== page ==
Neonatal Updates #35

Huang SS, Septimus E, Kleinman K, Moody J, Hickok J, Avery TR, et al. Targeted versus Universal Decolonization to Prevent ICU Infection. New England Journal of Medicine. 2013;368(24):2255-65. A cluster randomized study in adults in intensive care. There were 3 groups. 1. Screening for MRSA and isolation of positive patients (which was the standard of care before the study). 2. Screening for MRSA and treatment of positive adults with intra-nasal mupirocin and cleaning them with chlorhexidine wipes, for a 5-day period. 3. No screening, just treating all admitted adults with mupirocin for 5 days and chlorhexidine wipes for the entire ICU stay. The primary outcome was MRSA positive cultures (which I think includes for example positive nasal cultures after the first screening culture), and secondary outcomes included all serious nosocomial infections, MRSA bacteremia and bacteremia from all organisms. Universal treatment and body washes reduced serious nosocomial infections much more than the other approaches, both MRSA septicemia and all cause septicemia, by about 44%. It is starting to look like these chlorhexidine impregnated washcloths really work to reduce serious nosocomial infections. We need more studies to see  in which babies it would be safe to do this (by examining absorption and toxicity in preterm and very preterm infants), and we need to restrict their use to the ICUs, to avoid the evolution of resistance, which will surely, eventually, happen if they are too widely used (in domestic animals for example!)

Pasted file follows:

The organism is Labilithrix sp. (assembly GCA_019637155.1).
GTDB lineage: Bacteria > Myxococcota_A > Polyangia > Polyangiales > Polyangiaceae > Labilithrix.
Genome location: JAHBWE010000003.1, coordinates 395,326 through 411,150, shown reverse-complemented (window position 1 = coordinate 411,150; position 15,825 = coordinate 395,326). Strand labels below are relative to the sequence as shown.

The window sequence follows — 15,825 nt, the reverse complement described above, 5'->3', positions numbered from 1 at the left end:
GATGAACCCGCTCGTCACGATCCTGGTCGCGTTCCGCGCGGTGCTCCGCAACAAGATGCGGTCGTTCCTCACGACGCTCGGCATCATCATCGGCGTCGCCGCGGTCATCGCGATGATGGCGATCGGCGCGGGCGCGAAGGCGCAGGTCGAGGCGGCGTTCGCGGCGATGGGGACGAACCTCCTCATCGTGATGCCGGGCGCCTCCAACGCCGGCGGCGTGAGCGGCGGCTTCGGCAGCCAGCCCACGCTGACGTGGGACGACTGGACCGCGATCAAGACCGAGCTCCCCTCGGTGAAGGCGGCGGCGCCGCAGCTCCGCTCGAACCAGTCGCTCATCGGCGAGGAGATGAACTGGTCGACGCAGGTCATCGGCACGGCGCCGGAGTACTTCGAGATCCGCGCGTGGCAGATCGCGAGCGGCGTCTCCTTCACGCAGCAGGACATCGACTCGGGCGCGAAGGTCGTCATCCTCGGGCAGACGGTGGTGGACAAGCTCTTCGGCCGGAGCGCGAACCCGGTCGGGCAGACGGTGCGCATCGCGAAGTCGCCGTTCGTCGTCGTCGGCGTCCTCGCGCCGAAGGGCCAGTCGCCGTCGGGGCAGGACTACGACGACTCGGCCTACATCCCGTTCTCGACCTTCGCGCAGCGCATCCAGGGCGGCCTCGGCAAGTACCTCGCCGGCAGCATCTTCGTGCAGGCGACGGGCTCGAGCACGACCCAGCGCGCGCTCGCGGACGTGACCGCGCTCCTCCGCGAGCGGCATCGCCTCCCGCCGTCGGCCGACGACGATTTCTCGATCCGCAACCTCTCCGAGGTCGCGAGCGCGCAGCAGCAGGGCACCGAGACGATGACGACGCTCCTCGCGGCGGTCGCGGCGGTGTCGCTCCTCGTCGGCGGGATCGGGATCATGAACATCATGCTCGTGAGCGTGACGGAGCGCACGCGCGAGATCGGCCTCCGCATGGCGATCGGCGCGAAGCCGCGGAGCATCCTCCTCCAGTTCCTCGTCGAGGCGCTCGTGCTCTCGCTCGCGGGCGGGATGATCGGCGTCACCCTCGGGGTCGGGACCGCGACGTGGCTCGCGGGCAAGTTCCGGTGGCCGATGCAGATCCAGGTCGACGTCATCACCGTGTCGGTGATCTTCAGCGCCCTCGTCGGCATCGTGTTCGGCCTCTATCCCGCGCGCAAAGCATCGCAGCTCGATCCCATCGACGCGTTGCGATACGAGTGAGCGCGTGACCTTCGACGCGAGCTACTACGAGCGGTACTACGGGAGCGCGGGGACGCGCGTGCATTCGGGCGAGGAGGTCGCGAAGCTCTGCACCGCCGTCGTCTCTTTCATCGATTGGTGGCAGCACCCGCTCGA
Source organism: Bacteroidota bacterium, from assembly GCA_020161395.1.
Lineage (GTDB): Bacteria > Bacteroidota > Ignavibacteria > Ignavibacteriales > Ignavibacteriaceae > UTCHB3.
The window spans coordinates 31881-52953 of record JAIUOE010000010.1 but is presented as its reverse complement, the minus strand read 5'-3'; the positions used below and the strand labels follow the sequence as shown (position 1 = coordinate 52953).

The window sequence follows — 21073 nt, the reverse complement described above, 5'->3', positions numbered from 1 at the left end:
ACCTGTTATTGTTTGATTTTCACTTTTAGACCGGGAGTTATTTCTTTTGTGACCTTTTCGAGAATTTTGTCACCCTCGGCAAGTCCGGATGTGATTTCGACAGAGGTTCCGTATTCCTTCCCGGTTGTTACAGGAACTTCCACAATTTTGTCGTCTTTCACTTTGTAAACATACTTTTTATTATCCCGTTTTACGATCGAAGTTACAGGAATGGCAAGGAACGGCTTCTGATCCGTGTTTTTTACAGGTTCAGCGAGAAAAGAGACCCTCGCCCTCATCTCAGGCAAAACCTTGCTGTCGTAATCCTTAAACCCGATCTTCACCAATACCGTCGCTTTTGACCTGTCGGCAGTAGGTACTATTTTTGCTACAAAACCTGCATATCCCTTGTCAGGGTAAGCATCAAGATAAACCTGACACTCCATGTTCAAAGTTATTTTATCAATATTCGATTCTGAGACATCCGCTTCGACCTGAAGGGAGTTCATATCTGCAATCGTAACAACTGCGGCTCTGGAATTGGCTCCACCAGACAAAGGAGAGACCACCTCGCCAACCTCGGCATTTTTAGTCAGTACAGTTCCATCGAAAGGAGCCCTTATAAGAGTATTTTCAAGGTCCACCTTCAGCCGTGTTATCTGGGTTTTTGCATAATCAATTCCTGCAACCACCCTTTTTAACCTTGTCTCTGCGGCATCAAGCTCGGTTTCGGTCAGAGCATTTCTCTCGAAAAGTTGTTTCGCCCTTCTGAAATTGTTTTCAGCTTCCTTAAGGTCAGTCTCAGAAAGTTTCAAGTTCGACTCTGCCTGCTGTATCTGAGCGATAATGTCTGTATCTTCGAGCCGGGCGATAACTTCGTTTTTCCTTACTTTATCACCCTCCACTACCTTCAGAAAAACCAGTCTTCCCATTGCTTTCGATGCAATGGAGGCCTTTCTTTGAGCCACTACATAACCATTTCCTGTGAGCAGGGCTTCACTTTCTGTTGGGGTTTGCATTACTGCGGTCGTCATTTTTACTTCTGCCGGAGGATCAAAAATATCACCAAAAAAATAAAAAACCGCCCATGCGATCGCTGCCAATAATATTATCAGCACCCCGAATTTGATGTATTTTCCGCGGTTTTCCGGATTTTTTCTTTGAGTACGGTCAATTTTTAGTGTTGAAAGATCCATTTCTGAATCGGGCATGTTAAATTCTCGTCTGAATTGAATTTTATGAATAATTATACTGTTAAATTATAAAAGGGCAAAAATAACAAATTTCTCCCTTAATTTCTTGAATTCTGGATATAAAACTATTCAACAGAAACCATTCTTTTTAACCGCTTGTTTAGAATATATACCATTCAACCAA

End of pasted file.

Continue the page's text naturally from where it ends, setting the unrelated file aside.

Bertini G, Elia S, Ceciarini F, Dani C. Reduction of catheter-related bloodstream infections in preterm infants by the use of catheters with the AgION antimicrobial system. Early Human Development. 2013;89(1):21-5. Another RCT for infection control, this time in newborn infants, 86 of whom were randomized to get an umbilical venous catheter that was impregnated with an antiseptic silver compound, or control. There was a substantial, and significant reduction in infection related to the catheter with the silver impregnated catheter, but the control rate was extraordinarily high, 22% of the control group had a catheter related infection, during a mean catheter duration of about 8 days. This will need to be tested in NICUs with much lower UVC infection rates, and we really need to be sure that the exposure to silver zeolite is safe.

Boss RD, Kinsman HI, Donohue PK. Health-related quality of life for infants in the neonatal intensive care unit. J Perinatol. 2012;32(12):901-6. This interesting piece is a review of publications of quality of life, the main thrust of the article is that we have no data about quality of life of babies while they are still in the NICU.  They refer to the article that Antoine Payot and I wrote about quality of life of former preterm infants (and infants with other chronic conditions) throughout life, and make a plea to establish quality of life scales for babies while they are still in the NICU. I found that an interesting idea that I had not really considered, we have ways of measuring pain, and several other scores which are peripherally related to QoL, but no agreed method for analyzing QoL during our NICU treatment, which may last months, and, unfortunately, for some babies is the only life they ever know.

About Keith Barrington

I am a neonatologist and clinical researcher at Sainte Justine University Health Center in Montréal
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